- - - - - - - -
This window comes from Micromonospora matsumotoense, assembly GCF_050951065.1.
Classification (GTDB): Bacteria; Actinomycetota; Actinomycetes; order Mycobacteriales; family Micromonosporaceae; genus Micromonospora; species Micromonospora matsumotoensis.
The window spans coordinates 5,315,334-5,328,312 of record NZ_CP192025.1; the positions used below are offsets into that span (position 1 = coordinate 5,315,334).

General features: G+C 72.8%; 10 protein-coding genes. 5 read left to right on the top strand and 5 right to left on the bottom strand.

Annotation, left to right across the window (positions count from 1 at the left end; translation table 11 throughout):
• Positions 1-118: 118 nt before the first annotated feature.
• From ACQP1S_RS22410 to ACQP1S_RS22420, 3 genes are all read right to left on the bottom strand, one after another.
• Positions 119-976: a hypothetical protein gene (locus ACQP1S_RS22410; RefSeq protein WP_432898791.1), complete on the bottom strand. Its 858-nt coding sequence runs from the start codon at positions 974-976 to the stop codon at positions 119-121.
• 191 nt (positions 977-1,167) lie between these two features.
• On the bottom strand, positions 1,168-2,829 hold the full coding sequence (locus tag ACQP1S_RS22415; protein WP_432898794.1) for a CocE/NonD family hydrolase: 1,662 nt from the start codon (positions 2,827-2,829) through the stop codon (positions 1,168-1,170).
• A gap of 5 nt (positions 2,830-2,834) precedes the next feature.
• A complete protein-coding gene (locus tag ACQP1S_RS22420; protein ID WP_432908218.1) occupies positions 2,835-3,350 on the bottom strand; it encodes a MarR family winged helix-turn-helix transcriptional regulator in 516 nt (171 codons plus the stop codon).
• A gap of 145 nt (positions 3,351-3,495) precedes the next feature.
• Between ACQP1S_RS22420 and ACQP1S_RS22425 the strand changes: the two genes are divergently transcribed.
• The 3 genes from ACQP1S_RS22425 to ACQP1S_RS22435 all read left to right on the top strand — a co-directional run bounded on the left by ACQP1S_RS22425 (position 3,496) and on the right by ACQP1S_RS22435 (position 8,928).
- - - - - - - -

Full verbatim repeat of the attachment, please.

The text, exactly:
This window comes from Micromonospora matsumotoense, assembly GCF_050951065.1.
Classification (GTDB): Bacteria; Actinomycetota; Actinomycetes; order Mycobacteriales; family Micromonosporaceae; genus Micromonospora; species Micromonospora matsumotoensis.
The window spans coordinates 5,315,334-5,328,312 of record NZ_CP192025.1; the positions used below are offsets into that span (position 1 = coordinate 5,315,334).

General features: G+C 72.8%; 10 protein-coding genes. 5 read left to right on the top strand and 5 right to left on the bottom strand.

Annotation, left to right across the window (positions count from 1 at the left end; translation table 11 throughout):
• Positions 1-118: 118 nt before the first annotated feature.
• From ACQP1S_RS22410 to ACQP1S_RS22420, 3 genes are all read right to left on the bottom strand, one after another.
• Positions 119-976: a hypothetical protein gene (locus ACQP1S_RS22410; RefSeq protein WP_432898791.1), complete on the bottom strand. Its 858-nt coding sequence runs from the start codon at positions 974-976 to the stop codon at positions 119-121.
• 191 nt (positions 977-1,167) lie between these two features.
• On the bottom strand, positions 1,168-2,829 hold the full coding sequence (locus tag ACQP1S_RS22415; protein WP_432898794.1) for a CocE/NonD family hydrolase: 1,662 nt from the start codon (positions 2,827-2,829) through the stop codon (positions 1,168-1,170).
• A gap of 5 nt (positions 2,830-2,834) precedes the next feature.
• A complete protein-coding gene (locus tag ACQP1S_RS22420; protein ID WP_432908218.1) occupies positions 2,835-3,350 on the bottom strand; it encodes a MarR family winged helix-turn-helix transcriptional regulator in 516 nt (171 codons plus the stop codon).
• A gap of 145 nt (positions 3,351-3,495) precedes the next feature.
• Between ACQP1S_RS22420 and ACQP1S_RS22425 the strand changes: the two genes are divergently transcribed.
• The 3 genes from ACQP1S_RS22425 to ACQP1S_RS22435 all read left to right on the top strand — a co-directional run bounded on the left by ACQP1S_RS22425 (position 3,496) and on the right by ACQP1S_RS22435 (position 8,928).